| ||Format||Pages||Price|| |
|5||$44.00||  ADD TO CART|
|Hardcopy (shipping and handling)||5||$44.00||  ADD TO CART|
|Standard + Redline PDF Bundle||10||$52.80||  ADD TO CART|
Significance and Use
4.1 Bulk relative density (specific gravity) is the characteristic generally used for calculation of the volume occupied by the aggregate in various mixtures containing aggregate including Portland cement concrete, bituminous concrete, and other mixtures that are proportioned or analyzed on an absolute volume basis. Bulk relative density (specific gravity) is used in the computation of voids in aggregate in and . Bulk relative density (specific gravity) determined on the saturated surface dry (SSD) basis is used if the aggregate is wet, that is, if its absorption has been satisfied. Conversely, the bulk relative density (specific gravity) determined on the oven-dry basis is used for computations when the aggregate is dry or assumed to be dry.
4.2 Apparent relative density (specific gravity) pertains to the relative density of the solid material making up the constituent particles not including the pore space within the particles that is accessible to water. This value is not widely used in construction aggregate technology.
4.3 Water absorption values are used to calculate the change in the mass of an aggregate due to water absorbed in the pore spaces within the constituent particles, compared to the dry condition, when it is deemed that the aggregate has been in contact with water long enough to satisfy most of the absorption potential. The laboratory standard for absorption is that obtained after submerging dry aggregate for approximately 24 hours in water. Aggregates mined from below the water table may have a higher absorption when used, if not allowed to dry. Conversely, some aggregates when used may contain an amount of absorbed moisture less than the 24 hours soaked condition: For an aggregate that has been in contact with water and that had free moisture on the particle surface, the percentage of free moisture can be determined by deducting the absorption from the total moisture content determined according to by drying.
1.1 This test method covers the determination of the relative density (specific gravity) and absorption of fine aggregates.
1.2 The values stated in SI units are to be regarded as standard. No other units of measurement are included in this standard.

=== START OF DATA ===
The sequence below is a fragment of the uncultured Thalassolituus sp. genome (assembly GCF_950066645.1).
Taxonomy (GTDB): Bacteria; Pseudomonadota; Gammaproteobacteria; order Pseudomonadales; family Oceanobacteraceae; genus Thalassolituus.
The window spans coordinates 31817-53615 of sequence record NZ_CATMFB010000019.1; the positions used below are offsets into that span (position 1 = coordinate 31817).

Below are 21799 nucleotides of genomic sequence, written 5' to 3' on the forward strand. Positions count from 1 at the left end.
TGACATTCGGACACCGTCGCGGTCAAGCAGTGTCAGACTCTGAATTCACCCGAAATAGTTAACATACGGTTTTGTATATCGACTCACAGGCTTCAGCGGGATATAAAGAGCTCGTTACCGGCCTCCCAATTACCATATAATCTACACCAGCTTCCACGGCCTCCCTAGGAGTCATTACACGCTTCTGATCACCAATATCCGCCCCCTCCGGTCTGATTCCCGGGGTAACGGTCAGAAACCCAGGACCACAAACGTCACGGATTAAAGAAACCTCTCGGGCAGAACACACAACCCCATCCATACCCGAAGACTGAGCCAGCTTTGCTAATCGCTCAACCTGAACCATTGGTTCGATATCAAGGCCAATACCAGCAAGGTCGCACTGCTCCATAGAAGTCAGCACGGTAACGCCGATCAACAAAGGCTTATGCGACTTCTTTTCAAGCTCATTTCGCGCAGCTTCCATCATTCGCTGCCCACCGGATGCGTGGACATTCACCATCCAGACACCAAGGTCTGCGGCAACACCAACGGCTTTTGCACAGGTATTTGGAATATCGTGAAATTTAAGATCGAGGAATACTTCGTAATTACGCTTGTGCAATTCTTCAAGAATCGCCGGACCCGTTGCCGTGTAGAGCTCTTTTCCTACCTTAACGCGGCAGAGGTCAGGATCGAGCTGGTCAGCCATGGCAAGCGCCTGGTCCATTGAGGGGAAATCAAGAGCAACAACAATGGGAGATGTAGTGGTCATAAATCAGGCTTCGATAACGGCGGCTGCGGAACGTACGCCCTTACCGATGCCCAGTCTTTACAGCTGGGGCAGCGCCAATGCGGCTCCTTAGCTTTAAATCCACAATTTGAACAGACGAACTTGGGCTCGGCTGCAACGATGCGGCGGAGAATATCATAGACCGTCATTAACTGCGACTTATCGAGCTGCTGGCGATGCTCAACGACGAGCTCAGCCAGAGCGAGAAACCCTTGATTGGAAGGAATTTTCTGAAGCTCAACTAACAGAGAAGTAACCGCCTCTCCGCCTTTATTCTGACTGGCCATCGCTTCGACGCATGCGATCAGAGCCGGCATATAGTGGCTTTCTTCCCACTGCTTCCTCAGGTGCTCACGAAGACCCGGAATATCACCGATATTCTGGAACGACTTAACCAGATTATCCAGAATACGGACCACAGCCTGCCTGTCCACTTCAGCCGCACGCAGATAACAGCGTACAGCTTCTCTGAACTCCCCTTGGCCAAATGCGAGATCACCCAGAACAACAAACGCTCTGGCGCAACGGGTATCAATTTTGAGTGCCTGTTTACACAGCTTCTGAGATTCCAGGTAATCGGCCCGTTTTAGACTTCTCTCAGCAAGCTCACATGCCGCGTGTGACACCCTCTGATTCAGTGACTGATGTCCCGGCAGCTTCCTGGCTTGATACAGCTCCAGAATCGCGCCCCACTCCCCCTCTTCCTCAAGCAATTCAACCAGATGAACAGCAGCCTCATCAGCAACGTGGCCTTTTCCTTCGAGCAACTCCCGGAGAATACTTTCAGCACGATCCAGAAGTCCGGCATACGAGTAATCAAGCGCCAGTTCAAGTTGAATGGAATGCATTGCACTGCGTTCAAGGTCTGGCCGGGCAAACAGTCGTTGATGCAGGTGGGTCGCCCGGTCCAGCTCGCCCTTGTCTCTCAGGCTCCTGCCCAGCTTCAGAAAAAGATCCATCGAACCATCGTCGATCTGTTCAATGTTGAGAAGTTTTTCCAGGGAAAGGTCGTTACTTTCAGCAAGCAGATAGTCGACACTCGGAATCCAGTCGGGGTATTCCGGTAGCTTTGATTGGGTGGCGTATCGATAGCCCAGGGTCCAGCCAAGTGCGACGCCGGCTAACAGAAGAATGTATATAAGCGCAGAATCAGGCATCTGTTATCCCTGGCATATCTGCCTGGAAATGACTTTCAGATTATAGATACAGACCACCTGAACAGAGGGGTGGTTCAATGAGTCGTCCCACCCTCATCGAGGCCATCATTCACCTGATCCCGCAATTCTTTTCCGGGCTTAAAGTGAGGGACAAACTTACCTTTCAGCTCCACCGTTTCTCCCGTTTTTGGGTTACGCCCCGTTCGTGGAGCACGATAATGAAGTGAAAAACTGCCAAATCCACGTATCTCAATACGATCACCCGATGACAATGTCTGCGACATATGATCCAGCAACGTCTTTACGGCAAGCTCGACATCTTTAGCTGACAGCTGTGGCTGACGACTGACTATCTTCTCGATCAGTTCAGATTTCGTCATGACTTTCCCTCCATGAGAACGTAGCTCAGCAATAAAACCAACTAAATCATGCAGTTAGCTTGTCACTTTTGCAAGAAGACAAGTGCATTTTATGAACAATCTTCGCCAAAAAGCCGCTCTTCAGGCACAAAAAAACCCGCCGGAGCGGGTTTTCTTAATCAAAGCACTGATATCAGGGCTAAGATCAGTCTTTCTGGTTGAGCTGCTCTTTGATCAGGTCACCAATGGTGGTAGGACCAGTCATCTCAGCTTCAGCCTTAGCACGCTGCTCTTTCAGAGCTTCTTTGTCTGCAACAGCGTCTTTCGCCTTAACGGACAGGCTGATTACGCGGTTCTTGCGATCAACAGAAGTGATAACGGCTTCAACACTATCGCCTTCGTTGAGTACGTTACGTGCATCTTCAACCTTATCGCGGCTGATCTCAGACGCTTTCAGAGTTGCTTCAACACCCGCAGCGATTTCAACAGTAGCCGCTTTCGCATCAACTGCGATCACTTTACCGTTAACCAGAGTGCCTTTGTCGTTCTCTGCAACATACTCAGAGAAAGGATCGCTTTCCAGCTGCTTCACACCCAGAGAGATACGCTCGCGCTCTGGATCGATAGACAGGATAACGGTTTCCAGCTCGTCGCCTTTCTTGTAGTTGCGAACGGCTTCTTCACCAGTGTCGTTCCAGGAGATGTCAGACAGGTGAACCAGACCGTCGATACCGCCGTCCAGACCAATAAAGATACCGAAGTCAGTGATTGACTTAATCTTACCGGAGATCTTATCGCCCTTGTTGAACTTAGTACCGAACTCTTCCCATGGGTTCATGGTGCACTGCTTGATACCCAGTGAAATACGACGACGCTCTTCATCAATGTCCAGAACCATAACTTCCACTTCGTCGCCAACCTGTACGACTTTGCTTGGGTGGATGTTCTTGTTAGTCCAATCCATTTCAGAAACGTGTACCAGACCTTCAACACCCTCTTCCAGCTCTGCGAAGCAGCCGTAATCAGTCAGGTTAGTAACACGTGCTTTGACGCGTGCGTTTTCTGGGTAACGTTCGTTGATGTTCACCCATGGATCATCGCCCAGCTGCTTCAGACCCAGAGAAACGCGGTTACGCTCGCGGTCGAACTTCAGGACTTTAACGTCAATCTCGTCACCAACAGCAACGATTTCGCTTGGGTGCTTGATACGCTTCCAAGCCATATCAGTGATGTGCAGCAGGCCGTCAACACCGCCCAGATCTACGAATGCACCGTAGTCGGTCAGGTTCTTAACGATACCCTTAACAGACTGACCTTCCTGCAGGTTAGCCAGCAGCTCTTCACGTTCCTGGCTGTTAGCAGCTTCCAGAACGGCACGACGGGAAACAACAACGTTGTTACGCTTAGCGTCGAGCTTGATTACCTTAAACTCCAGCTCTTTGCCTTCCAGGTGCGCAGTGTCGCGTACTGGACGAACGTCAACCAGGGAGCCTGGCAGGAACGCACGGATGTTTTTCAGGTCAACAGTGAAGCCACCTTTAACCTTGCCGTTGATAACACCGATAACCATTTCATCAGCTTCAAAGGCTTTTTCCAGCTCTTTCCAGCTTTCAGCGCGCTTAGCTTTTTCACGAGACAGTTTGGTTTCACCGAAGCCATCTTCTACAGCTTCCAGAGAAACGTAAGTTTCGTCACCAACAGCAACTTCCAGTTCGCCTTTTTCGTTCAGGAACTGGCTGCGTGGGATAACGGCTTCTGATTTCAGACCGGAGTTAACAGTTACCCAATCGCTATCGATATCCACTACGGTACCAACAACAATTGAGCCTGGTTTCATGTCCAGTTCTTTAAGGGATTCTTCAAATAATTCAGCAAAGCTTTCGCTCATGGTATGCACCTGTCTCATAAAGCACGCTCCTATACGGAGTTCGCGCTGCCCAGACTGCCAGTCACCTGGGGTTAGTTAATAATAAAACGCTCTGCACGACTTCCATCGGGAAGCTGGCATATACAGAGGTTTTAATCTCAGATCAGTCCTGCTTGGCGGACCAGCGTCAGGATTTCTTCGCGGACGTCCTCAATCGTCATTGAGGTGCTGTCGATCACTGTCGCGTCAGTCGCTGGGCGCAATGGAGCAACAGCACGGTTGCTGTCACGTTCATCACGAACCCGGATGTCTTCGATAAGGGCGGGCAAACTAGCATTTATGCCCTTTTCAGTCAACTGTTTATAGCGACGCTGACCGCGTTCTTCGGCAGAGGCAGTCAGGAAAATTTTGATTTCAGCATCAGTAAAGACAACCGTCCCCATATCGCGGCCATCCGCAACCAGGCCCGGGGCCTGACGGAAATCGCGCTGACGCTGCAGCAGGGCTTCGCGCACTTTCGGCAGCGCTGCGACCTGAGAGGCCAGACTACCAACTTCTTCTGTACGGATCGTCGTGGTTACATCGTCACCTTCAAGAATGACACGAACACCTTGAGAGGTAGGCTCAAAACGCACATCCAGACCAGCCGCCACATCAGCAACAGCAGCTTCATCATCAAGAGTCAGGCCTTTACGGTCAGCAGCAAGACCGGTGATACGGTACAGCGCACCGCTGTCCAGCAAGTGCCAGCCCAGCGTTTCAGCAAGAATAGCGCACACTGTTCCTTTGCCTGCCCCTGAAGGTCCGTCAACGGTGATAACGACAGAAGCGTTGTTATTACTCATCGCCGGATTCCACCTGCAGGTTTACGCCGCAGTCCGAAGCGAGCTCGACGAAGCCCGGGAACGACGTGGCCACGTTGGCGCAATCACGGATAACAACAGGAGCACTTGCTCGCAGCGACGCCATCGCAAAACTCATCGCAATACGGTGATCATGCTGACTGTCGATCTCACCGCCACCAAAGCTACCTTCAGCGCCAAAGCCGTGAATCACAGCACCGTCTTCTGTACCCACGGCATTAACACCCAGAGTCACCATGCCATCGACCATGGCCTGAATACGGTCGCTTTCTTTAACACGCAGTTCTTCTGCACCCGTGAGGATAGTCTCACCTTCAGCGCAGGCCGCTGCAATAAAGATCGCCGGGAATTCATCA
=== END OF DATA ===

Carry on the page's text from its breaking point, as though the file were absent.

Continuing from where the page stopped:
1.3 This standard does not purport to address all of the safety concerns, if any, associated with its use. It is the responsibility of the user of this standard to establish appropriate safety and health practices and determine the applicability of regulatory limitations prior to use.
2. Referenced Documents (purchase separately) The documents listed below are referenced within the subject standard but are not provided as part of the standard.
C29/C29M Test Method for Bulk Density (Unit Weight) and Voids in Aggregate
C125 Terminology Relating to Concrete and Concrete Aggregates
C128 Test Method for Density, Relative Density (Specific Gravity), and Absorption of Fine Aggregate
C566 Test Method for Total Evaporable Moisture Content of Aggregate by Drying
C670 Practice for Preparing Precision and Bias Statements for Test Methods for Construction Materials
C702 Practice for Reducing Samples of Aggregate to Testing Size
C1252 Test Methods for Uncompacted Void Content of Fine Aggregate (as Influenced by Particle Shape, Surface Texture, and Grading)
D8 Terminology Relating to Materials for Roads and Pavements
D75 Practice for Sampling Aggregates
D4753 Guide for Evaluating, Selecting, and Specifying Balances and Standard Masses for Use in Soil, Rock, and Construction Materials Testing
AASHTO StandardsT-84 Test Method for Specific Gravity and Absorption of Fine Aggregate
Other DocumentsOperational Instructions
ICS Number Code 91.100.30 (Concrete and concrete products)
UNSPSC Code 30111800(Aggregates)
ASTM D7172-14, Standard Test Method for Determining the Relative Density (Specific Gravity) and Absorption of Fine Aggregates Using Infrared, ASTM International, West Conshohocken, PA, 2014, www.astm.orgBack to Top